From a moral standpoint, it is not the same thing to use a medicine for whose preparation the use of illicit cell lines was essential compared to those for which it was not necessary. If Aspirin was produced ethically and, then, only later was the decision taken to test it on HEK-293 cell lines, this means that the immoral test phase was not decisive for the production of the drug. The subsequent immoral decision "does not retrospectively taint the development of Aspirin as immoral," Trasancos concludes. Precisely opposite is the situation involving the production of the serums produced by Pfizer and Moderna. The moral evaluation can only be negative: these vaccines would not exist without the testing phase on fetal cell lines.
The second problem, perhaps more serious, is found in the logic of Schneider's article and clearly expressed in its title If Any Drug Tested on HEK-293 is Immoral, Goodbye Modern Medicine. Incomprehensible. If every drug were tested on these cell lines, efforts would have to be redoubled to stop such barbarity. When sin becomes a structure of sin, a Christian's reaction cannot be to peacefully accept the situation with disarming resignation. On the contrary: when evil is everywhere, one must react with a proportionate decision. If, hypothetically, every drug were henceforth to be tested on human guinea pigs (a hypothesis not too far from reality given the current trend and precedents in developing nations), what are we supposed to do? Accept it quietly, if not say "goodbye to modern medicine"?
A possible conclusion from the impossibility of living in the world without cooperating with evil should not lead us to loosen our moral constraints, but to work with determination to overturn the status quo.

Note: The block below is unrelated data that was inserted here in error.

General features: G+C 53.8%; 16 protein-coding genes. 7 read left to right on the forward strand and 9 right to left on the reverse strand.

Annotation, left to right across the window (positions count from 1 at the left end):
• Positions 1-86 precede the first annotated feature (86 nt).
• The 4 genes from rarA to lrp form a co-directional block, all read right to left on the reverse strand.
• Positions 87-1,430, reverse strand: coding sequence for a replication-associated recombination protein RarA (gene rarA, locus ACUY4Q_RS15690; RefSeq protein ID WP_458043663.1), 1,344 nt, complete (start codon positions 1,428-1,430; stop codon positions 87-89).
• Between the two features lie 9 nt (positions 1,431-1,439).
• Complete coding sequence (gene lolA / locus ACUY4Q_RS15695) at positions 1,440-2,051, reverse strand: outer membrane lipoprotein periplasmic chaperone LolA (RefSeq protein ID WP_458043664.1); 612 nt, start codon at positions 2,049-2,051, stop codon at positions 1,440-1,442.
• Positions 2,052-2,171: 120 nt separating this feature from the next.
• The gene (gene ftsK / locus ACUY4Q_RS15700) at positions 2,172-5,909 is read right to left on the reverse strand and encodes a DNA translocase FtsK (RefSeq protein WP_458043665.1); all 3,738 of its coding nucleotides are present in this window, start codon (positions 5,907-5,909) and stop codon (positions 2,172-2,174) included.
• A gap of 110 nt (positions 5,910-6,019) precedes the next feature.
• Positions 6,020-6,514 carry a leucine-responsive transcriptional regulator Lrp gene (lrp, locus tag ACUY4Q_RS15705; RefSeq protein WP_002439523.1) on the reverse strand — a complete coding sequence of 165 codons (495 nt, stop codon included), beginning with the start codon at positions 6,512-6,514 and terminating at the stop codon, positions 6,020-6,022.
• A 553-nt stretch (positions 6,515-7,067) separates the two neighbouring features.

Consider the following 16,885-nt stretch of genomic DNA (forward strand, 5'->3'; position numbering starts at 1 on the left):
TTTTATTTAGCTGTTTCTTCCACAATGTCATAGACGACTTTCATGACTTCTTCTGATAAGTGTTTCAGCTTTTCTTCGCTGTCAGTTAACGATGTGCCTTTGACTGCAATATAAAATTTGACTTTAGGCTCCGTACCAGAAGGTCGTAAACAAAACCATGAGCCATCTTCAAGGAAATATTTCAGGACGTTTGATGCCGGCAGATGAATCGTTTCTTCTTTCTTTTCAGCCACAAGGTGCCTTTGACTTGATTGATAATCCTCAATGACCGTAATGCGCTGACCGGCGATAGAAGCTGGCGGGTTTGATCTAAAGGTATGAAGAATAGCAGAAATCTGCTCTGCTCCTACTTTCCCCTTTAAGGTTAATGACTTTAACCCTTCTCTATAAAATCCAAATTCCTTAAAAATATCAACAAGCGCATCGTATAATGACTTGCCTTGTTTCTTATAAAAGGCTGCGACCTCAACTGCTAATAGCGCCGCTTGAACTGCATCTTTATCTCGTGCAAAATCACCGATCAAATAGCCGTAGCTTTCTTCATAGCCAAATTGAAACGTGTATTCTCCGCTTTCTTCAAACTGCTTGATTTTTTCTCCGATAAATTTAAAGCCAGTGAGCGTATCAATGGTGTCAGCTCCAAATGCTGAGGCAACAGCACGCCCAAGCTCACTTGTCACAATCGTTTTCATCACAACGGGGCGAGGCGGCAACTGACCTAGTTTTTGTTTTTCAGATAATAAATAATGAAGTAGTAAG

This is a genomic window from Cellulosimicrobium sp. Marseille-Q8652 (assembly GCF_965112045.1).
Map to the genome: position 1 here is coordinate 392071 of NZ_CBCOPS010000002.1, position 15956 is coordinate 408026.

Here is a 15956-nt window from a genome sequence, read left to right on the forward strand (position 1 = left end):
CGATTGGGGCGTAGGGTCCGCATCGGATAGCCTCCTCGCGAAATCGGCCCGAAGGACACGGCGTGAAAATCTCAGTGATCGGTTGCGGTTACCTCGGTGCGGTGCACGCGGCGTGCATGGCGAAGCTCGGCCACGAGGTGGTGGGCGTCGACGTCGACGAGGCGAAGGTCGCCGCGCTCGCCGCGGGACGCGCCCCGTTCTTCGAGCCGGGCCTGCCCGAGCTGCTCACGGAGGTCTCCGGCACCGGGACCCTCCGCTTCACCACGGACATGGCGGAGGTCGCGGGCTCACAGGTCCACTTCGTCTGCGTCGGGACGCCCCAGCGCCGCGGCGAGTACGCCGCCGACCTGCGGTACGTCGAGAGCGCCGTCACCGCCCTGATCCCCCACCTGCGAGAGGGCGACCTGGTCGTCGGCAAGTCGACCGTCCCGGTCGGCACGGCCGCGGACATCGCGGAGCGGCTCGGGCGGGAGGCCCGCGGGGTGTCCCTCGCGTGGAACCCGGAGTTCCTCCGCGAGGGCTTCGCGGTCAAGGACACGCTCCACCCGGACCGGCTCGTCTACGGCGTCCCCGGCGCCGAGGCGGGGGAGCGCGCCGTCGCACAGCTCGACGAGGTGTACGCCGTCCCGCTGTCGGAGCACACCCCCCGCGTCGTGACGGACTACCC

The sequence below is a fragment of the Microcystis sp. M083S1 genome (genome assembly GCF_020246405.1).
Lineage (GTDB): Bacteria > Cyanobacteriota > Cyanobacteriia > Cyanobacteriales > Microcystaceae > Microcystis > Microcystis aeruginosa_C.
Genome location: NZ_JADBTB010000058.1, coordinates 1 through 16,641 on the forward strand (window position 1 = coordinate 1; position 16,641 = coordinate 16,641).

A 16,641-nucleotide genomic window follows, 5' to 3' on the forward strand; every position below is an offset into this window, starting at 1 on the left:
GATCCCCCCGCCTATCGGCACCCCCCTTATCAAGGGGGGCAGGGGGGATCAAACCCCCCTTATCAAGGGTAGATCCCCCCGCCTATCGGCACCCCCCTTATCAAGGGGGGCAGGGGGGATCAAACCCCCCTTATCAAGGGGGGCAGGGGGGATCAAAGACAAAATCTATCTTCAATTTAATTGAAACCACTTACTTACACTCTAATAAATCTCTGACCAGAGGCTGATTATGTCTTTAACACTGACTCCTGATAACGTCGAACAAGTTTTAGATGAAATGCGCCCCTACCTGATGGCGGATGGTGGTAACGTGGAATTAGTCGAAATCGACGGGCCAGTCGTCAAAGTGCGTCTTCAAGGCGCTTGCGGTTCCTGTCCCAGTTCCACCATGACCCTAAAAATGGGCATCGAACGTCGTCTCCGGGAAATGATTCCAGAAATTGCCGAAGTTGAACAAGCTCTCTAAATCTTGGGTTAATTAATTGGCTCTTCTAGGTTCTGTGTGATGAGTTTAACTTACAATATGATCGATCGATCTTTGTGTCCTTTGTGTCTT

The "To Awaken Conscience" manifesto, which included Bishop Joseph E. Strickland of Tyler, Texas, among its signatories, had already responded to Schneider's sophistry: "We are told there is nearly ubiquitous use of HEK-293 cells in the scientific and medical industry. If this is so, we take it to be evidence of structures of sin surrounding abortion." An initial concrete step to be taken to break free from these chains is to raise awareness and pressure all “product manufacturers to reveal publicly and label their use of these cells, so that we can go forward avoiding such products. More has been done to resist animal cruelty and the use of genetically modified organisms than to resist the benefiting from the murder of a child”.
The packaging and instructional leaflets of medicines do, indeed, state that they conform to vegan principles, that no experiments have been carried out on animals, and yet nothing is ever said about the exploitation of aborted human fetuses.
Perhaps the Christian world should devote more time and resources to exposing the rot in modern medicine, particularly in the pharmaceutical industry, rather than attacking those who are trying to resist its widespread distribution. Bishop Strickland's proposal might be a good place to start in order to realise just how far and wide the metastases of abortion have now infected the entire world.